The next two pages list admission prices for both Disneyland and Walt Disney World.
The back cover featured an ad for Walt Disney Production's latest release, Pete's Dragon.
And here's something, just for fun. There are many videos online, showing Rod Miller playing the piano at the Coke Corner at Disneyland, but this is something unusual; a video of Rod playing in the Calico Saloon at Knott's Berry Farm!
Great post, TokyoMagic! I'm guessing that you own them, but you can listen to the full Rod Miller CDs you mention at this site, which has an amazing range of music from the park. The CDs are tracks 100 and 101. The first thing we did on my first visit to WDW in 2014 was eat lunch at Casey's Corner, but there was no piano performance at that time.
Andrew, thank you for that link! I do own Rod's solo CD, but I never did get the "Four-Hand Piano" CD. Now I will be able to listen to it. I knew of that DL audio site, but I don't think I spent enough time looking around on it.....or maybe it was just too long ago, because I don't think I realized how much material was available on it. Thanks, again! :-)
I feel like I should have a copy of this 1977 issue of Disney News in my collection, but it sure doesn’t look familiar. Maybe that was just a tiny bit after I stopped actively getting them? I sure miss that magazine.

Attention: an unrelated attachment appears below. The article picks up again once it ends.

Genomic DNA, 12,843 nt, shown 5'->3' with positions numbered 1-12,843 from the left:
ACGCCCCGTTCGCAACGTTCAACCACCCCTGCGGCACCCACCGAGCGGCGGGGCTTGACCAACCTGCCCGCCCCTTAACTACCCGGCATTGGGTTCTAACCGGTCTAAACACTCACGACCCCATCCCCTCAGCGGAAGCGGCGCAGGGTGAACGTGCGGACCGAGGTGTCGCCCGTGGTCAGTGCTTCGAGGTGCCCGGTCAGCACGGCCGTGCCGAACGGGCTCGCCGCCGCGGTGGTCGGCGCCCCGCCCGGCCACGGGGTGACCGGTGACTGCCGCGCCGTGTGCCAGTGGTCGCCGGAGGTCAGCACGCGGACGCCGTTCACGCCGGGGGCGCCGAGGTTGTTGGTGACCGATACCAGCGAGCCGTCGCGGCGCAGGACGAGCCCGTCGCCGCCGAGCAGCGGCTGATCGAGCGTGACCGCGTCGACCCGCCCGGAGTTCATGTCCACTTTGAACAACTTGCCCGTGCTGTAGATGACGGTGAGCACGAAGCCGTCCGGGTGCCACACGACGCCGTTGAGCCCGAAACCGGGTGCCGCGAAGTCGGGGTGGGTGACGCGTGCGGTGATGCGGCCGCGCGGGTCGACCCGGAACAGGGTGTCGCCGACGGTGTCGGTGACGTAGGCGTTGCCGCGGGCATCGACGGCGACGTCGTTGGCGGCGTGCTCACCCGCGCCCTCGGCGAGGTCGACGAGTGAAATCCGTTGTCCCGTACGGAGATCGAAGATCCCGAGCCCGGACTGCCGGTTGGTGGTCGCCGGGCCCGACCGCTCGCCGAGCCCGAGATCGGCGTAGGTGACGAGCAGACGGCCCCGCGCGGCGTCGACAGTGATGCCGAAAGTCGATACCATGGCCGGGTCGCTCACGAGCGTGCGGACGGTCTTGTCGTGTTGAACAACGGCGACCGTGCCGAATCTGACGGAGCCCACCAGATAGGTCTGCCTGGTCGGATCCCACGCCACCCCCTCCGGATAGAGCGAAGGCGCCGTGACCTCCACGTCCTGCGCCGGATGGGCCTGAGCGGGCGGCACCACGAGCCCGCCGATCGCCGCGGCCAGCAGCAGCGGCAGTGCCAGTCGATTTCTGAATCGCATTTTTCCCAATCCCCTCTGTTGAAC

So… the Empress Lilly was always a static building, and not an actual boat? It sure seems to have had a fairly iffy history. Did you ever eat there?
I have some great photos of a young Rod Miller performing at the Coke Corner from about 1973, you’ll see those on my blog one of these days! I’ve had them scanned for years, what am I waiting for??
Interesting to see that article about Captain Mike O’Brien after sharing so many of the Mysterious Benefactor’s scans featuring the man himself. Until I’d seen those photos, I was unaware of his Disneyland fame. This 1977 issue mentions his “17-year Disneyland career”, so he started in 1960! Amazing. What a colorful character, and it sure sounds like he had some wonderful experiences.
“Pete’s Dragon”… I was just in San Luis Obispo, and went for a walk at a place called Point Buchon, it’s on So Cal Edison land, but they allow the public to hike there if they sign in. The coast is spectacular, with natural arches and bluffs, and there is a place called “Disney Point” where they apparently filmed parts of Pete’s Dragon. There’s no sign of any sets there now, that’s for sure.
Thanks for another fun post!
Major, I miss Disney News magazine, too! It wasn't the same when they changed the name to "Disney Magazine" and started including advertisements.
The Lilly Belle is a static building. I don't think I realized that, at the time it opened.
I know you posted a pic of Rod Miller from one of your "Main Street" View-Master sets, but I'm looking forward to seeing your other photos from 1973.